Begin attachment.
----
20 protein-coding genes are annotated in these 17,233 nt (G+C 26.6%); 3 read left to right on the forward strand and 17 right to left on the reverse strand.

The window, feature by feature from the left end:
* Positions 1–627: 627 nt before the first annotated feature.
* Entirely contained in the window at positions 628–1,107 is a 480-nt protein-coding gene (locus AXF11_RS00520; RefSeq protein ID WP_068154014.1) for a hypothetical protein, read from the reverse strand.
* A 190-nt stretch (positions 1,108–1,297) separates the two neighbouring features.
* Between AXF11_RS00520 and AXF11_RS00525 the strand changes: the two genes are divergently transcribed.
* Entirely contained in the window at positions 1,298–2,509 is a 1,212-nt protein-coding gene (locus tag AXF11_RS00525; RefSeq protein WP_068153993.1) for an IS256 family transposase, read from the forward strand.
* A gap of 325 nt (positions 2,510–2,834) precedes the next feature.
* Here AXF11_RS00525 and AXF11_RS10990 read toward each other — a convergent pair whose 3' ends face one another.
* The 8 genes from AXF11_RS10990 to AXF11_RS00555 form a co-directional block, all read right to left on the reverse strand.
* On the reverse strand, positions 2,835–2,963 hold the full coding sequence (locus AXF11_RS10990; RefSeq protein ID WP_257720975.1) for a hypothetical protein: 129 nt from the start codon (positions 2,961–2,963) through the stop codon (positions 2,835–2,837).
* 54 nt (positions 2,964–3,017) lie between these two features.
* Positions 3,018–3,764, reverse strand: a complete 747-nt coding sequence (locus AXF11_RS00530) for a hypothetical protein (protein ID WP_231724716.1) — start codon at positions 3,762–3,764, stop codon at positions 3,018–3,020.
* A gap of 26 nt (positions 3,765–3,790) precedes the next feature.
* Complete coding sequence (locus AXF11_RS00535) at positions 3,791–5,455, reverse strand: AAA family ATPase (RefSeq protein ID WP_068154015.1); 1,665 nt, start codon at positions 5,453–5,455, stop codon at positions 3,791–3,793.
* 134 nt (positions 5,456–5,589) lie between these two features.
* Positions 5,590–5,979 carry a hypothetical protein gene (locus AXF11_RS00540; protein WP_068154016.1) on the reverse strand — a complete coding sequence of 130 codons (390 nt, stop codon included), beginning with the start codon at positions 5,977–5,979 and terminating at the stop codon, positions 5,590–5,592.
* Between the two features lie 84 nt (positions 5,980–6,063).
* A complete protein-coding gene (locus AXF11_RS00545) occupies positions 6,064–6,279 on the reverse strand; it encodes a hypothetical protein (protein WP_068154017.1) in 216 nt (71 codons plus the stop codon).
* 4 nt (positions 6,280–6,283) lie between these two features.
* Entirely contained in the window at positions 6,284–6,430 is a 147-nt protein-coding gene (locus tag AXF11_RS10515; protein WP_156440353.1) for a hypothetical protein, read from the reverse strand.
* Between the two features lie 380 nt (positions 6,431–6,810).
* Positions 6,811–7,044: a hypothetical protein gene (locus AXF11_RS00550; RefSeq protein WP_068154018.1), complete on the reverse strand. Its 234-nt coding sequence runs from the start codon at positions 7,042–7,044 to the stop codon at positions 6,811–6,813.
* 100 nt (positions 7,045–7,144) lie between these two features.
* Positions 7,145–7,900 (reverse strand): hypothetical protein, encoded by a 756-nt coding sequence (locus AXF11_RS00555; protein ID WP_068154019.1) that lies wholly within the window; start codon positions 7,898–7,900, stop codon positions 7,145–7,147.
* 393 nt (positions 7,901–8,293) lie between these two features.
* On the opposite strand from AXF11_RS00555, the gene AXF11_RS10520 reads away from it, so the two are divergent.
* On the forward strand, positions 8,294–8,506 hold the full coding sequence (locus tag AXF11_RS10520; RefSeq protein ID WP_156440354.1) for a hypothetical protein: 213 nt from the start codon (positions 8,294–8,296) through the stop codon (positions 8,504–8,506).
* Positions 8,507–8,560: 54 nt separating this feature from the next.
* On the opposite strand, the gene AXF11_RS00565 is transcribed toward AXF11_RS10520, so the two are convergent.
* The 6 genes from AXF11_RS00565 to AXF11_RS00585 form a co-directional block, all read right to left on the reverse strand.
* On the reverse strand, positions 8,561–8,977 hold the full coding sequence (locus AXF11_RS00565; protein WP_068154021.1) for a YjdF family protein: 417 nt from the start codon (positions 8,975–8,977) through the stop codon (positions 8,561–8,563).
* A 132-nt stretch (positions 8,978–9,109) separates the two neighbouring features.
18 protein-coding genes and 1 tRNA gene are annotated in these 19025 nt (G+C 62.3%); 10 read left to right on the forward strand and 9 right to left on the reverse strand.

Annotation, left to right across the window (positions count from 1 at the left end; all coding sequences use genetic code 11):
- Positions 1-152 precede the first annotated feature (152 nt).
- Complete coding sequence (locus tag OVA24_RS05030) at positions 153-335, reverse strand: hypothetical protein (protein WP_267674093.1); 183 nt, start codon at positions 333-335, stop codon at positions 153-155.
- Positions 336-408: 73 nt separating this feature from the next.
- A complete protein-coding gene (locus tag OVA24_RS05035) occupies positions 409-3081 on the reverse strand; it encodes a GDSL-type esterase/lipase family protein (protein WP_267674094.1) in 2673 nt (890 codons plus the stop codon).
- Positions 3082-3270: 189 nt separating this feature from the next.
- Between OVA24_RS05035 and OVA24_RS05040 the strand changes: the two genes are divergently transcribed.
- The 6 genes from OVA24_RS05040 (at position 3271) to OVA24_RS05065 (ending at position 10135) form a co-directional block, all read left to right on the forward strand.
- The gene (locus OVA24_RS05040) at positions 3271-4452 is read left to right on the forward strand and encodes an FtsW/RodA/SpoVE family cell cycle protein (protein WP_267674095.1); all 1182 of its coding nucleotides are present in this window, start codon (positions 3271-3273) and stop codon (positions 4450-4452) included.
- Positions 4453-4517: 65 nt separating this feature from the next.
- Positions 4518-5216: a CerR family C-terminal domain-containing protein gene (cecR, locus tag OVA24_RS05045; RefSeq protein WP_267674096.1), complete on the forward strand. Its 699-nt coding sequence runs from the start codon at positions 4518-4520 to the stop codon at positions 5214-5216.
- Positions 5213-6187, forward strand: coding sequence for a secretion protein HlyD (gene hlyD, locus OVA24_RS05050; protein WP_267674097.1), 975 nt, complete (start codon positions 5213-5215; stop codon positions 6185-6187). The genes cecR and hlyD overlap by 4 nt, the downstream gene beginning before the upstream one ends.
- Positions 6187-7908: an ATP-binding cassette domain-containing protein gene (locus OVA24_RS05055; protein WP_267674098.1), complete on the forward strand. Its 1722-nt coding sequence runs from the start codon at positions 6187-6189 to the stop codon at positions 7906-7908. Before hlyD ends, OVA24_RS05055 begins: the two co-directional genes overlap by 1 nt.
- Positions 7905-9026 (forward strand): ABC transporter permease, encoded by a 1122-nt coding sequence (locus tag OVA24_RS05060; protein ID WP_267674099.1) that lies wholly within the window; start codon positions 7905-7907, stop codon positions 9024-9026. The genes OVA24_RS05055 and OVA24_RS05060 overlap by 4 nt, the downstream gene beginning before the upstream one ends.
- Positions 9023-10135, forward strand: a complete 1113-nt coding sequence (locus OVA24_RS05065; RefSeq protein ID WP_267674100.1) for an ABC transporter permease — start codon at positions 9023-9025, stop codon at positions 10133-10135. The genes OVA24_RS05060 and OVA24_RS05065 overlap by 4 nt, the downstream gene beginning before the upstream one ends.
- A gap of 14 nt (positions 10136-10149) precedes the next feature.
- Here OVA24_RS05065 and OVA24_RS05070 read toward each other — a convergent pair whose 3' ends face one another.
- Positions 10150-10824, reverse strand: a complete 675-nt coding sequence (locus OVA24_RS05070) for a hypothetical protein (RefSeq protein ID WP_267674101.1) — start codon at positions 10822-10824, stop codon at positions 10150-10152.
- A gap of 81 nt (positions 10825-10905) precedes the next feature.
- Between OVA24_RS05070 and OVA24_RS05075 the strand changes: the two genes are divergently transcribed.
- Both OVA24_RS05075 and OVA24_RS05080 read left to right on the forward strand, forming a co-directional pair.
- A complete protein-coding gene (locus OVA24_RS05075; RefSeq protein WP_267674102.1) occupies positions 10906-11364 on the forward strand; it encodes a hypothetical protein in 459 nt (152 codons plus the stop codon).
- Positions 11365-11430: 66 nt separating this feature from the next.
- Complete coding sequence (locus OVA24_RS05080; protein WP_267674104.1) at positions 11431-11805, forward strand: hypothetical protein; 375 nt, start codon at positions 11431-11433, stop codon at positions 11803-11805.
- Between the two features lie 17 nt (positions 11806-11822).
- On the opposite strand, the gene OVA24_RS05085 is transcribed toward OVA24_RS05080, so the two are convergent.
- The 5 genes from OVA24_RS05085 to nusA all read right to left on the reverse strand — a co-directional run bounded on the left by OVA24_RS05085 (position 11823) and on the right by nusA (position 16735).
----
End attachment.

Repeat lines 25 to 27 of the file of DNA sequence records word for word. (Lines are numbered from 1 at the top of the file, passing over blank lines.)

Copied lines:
* Positions 7,145–7,900 (reverse strand): hypothetical protein, encoded by a 756-nt coding sequence (locus AXF11_RS00555; protein ID WP_068154019.1) that lies wholly within the window; start codon positions 7,898–7,900, stop codon positions 7,145–7,147.
* 393 nt (positions 7,901–8,293) lie between these two features.
* On the opposite strand from AXF11_RS00555, the gene AXF11_RS10520 reads away from it, so the two are divergent.